Setting up a Hog Hunting Spot


Setting up a Hog Hunting Spot

The Texas hill country offers some of the finest wild hog hunting to be found anywhere in the world. However, setting up your own hunting property takes a good bit of hard labor.

This spring we acquired a new hunting lease in Sutton County, Texas and decided to set it up right. The first step was scouting. During this time we found areas near water and near the thick cover hogs seem to like. Once this part was done, the real work began.

First we moved in feeders. These weren’t just any feeders, they were heavy duty stand and fill feeders that are designed to be able to stand up to the abuse hogs often give a feeder. By heavy duty I mean get a trailer and something to haul them to the location where you plan to hunt. This is not a one man job and I am thankful I had my brother along to help.

Perfect fit for the Polaris General.
Perfect fit

The place we were setting up is very rough terrain, but we were able to get in there with a loaded-down Polaris General. The independent suspension allowed us to handle some rough trails with a trailer load, while the generous ground clearance helped when going over large rocks.

Once we managed to set the feeders in place, the heavy lifting began as we filled each feeder with corn. With feeders full and programmed, our next step was placing blinds. Some of the blinds were placed in the trailer we pulled while others we put on top of the General. The roll cage on the General held these huge blinds like a cradle so we strapped everything down and made the haul.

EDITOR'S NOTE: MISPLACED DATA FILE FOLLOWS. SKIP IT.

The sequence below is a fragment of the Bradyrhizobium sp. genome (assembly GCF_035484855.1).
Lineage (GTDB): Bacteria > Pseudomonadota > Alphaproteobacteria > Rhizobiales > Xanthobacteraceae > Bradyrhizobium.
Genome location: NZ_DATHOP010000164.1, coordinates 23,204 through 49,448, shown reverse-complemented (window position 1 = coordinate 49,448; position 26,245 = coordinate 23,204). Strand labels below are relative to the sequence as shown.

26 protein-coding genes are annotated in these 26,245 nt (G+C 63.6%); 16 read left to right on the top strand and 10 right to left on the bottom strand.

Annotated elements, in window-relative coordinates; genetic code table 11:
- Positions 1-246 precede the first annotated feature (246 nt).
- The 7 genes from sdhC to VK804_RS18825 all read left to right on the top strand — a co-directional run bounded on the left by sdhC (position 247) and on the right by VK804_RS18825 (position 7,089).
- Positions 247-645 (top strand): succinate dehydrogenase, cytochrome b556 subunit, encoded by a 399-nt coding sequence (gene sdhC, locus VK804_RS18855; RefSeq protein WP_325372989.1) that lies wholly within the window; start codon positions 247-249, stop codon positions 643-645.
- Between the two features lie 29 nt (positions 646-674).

Every blind, whether a tripod or ground blind was meticulously placed down-wind of the feeders. There is no chance a hog will come within bow range if he smells you, so we made sure to use the wind to our advantage. After trimming more than a few limbs, we were officially set up. All we needed to do was give the hogs time to find the feeders and it would be on. I left the ranch with great expectations for the future.

Two weeks later we had a very late unexpected cold front blow in for a few days, so I made the 7 hour drive to the lease to enjoy the last cool breeze before the sweltering heat set in for the summer. Once at the lease, we checked all feeders and cameras and were pleasantly surprised that the hogs were abundant.


My first morning on the stand I shot two nice boars with my bow within 30 minutes of arriving at my blind. With a little tracking help from my dog Jax they were in the bed of the UTV in no time.

If you just read about the kills hog hunting seems real easy. Go sit by a feeder and wait. You’ll find out that there is a lot more work that goes into consistently good hog hunting. If you put in the effort, and pay attention to details, the rewards can be great. This evening I can sit back in the air conditioner and enjoy a nice pork roast or maybe have some sausage on the grill.

Kindest regards,
Brian Johnson

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[email protected] is currently a writer for AllOutdoor who has chosen not to write a short bio at this time.

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